Trans-Gambia Bridge

Sector: Transport

Model: Operations and Maintenance Contract

Status: Planned

TransGambia bridge is an integrated O&M contract with tolling of the vehicles. The construction on the bridge will start by the end of 2014 and is expected to take three years. The design allows for the installation of toll stations. A study to investigate the feasibility and desirability of a toll-based O&M contract will be started up soon (the procedure to select a feasibility study consultant has been started up). Should this study confirm that a PPP is indeed the preferred option for the operation and maintenance of Trans-Gambia bride, a competitive procedure for the selection of a private operator can be launched in order to have an operator in place by the expected completion date of the bridge.


The construction the Trans-Gambia Bridge between Bambatenda and Yellintenda is planned to start by the end of 2014. The National Roads Authority (NRA) is in favour of outsourcing the maintenance of the bridge through an Operations and Maintenance (O&M) contract, funded by a user toll. The design of the bridge already provides for the installation of toll stations. Complementary infrastructure, in particular access roads and weighing bridges could also be included in the contract.

Based on international experience PPP in O&M has a proven ability to improve the durability of the infrastructure. The transfer of the operational and maintenance risk to the private partner sharpens the incentives to ensure that maintenance activities are diligently carried out and that overloaded vehicles (the prime cause of wear and tear of road infrastructure) are prevented from using the bridge. As a result the infrastructure is kept in good condition during its planned lifetime and does not suffer from premature deterioration.

No toll studies have yet been carried out to verify the financial viability of private O&M. However, a quick examination of the available information suggests that expected toll revenues will be more than sufficient to cover the maintenance cost of the bridge (see box). This means that a private O&M contract is financially viable and can even, if so desired, be extended to access roads and weighing bridges.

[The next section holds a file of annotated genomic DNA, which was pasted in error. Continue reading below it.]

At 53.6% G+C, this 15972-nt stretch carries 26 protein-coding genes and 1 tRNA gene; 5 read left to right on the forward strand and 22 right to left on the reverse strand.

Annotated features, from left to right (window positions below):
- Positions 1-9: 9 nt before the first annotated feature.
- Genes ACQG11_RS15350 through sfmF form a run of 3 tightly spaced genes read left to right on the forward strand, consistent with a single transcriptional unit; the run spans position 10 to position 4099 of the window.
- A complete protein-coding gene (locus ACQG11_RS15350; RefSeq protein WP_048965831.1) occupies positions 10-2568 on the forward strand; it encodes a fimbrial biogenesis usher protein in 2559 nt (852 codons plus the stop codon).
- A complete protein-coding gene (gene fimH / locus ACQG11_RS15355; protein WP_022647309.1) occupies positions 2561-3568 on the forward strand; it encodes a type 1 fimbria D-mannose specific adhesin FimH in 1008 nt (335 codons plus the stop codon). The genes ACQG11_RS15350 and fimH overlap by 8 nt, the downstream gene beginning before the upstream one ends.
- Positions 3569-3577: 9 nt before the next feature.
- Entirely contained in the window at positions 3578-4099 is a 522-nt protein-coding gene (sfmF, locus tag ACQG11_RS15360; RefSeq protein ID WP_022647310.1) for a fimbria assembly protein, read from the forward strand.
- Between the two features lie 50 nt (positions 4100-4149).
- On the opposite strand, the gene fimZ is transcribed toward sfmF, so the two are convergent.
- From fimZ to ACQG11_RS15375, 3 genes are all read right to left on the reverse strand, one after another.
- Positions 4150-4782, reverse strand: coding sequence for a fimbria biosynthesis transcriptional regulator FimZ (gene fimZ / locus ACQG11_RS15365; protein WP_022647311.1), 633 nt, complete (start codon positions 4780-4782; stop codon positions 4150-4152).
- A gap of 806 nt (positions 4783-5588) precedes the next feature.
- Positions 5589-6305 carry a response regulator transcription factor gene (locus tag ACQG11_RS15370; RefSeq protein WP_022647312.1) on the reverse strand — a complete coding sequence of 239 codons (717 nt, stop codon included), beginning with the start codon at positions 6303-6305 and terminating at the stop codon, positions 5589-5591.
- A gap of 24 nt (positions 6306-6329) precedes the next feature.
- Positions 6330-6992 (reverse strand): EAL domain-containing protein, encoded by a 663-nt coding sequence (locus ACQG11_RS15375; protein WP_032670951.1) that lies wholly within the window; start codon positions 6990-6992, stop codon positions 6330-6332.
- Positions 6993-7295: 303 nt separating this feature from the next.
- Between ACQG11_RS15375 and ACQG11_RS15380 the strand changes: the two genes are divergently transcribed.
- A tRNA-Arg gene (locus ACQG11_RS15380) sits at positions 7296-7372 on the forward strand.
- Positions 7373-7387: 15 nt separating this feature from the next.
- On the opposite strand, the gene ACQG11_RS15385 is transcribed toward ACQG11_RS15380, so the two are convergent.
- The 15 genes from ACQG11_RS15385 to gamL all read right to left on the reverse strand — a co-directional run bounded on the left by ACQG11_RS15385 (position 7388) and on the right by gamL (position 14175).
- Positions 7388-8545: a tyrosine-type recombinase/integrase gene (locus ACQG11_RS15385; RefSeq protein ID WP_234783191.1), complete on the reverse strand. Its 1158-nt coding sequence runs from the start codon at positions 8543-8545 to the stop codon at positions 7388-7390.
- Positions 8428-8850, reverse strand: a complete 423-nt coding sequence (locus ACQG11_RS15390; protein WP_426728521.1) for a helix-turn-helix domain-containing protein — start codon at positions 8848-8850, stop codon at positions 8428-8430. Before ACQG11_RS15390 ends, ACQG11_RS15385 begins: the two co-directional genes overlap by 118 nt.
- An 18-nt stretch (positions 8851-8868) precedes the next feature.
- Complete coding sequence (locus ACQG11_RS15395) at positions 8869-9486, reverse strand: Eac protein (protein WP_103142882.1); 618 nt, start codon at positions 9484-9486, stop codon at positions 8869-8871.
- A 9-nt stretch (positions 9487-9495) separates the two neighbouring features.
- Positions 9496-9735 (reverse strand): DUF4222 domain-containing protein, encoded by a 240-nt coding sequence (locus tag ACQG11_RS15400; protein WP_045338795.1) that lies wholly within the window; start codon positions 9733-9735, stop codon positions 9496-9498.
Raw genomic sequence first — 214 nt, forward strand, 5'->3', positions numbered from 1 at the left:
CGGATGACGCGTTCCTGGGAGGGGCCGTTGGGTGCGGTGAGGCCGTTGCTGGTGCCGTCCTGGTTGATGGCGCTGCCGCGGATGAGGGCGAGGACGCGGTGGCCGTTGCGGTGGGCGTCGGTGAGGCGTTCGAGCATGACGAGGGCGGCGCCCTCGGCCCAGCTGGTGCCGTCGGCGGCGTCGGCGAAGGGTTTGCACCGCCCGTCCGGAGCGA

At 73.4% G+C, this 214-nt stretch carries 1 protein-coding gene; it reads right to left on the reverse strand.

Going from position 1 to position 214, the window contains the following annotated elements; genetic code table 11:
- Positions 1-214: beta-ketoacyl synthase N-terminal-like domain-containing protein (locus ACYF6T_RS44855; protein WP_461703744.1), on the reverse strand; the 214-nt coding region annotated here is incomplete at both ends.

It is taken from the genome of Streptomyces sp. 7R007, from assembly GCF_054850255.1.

Quick estimate of toll revenues

The project memo of the African Development Fund on the Trans-Gambia corridor presents the following information:

  • traffic volume: about 500 vehicles per day in 2011 and 3000 vehicles per day in 2046;
  • share of trucks: 30%;
  • annual maintenance costs of bridge: USD 112.000 (including routine maintenance). The current ferry rates per crossing are:
    • light vehicle (cars): 150 dalasi
    • truck (tractor-trailer combination of 40 tons with a length of 16,5m): 2.200 dalasi.

Assuming that the toll for use of the bridge equals current ferry tariffs, and given daily traffic levels in 2011 (counting with 300 working days in a year) the annual toll revenues would amount to 115 million dalasi or nearly USD 3 million. This amount exceeds by far the annual maintenance costs.

Next steps

The next step is the assessment of the feasibility and desirability of an O&M concession for the Trans-Gambia bridge (with tolling). The NRA has already started the procedure to select a feasibility study consultant. The scope of work of the consultant consists of two components:

  1. a full feasibility study (technical, economic, financial, environmental) of the upgrading of the 24 km section of the Trans-Gambia Corridor which runs through the Gambia; and
  2. the development of an optimal institutional model for managing the toll bridge.

If studies show that an O&M concession is feasible and desirable, then the tender procedure for the selection of a private O&M operator must be started up soon in order to have an operator in place by the date the bridge is completed.